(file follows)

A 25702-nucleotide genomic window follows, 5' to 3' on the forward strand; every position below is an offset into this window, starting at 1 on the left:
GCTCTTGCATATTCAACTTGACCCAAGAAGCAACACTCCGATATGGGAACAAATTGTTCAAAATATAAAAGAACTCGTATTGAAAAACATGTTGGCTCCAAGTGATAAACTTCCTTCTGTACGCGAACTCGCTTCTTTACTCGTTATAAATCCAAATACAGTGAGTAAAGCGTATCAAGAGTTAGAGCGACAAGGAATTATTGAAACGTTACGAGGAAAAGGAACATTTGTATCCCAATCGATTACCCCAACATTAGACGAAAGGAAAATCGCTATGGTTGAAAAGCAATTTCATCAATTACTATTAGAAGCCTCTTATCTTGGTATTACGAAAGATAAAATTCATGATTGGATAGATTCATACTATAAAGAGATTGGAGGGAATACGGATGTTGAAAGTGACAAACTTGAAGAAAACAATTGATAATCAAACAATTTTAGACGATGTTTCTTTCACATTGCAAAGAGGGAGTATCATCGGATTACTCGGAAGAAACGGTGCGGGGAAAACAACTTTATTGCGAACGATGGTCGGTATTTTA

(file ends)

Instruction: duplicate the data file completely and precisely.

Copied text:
A 25702-nucleotide genomic window follows, 5' to 3' on the forward strand; every position below is an offset into this window, starting at 1 on the left:
GCTCTTGCATATTCAACTTGACCCAAGAAGCAACACTCCGATATGGGAACAAATTGTTCAAAATATAAAAGAACTCGTATTGAAAAACATGTTGGCTCCAAGTGATAAACTTCCTTCTGTACGCGAACTCGCTTCTTTACTCGTTATAAATCCAAATACAGTGAGTAAAGCGTATCAAGAGTTAGAGCGACAAGGAATTATTGAAACGTTACGAGGAAAAGGAACATTTGTATCCCAATCGATTACCCCAACATTAGACGAAAGGAAAATCGCTATGGTTGAAAAGCAATTTCATCAATTACTATTAGAAGCCTCTTATCTTGGTATTACGAAAGATAAAATTCATGATTGGATAGATTCATACTATAAAGAGATTGGAGGGAATACGGATGTTGAAAGTGACAAACTTGAAGAAAACAATTGATAATCAAACAATTTTAGACGATGTTTCTTTCACATTGCAAAGAGGGAGTATCATCGGATTACTCGGAAGAAACGGTGCGGGGAAAACAACTTTATTGCGAACGATGGTCGGTATTTTA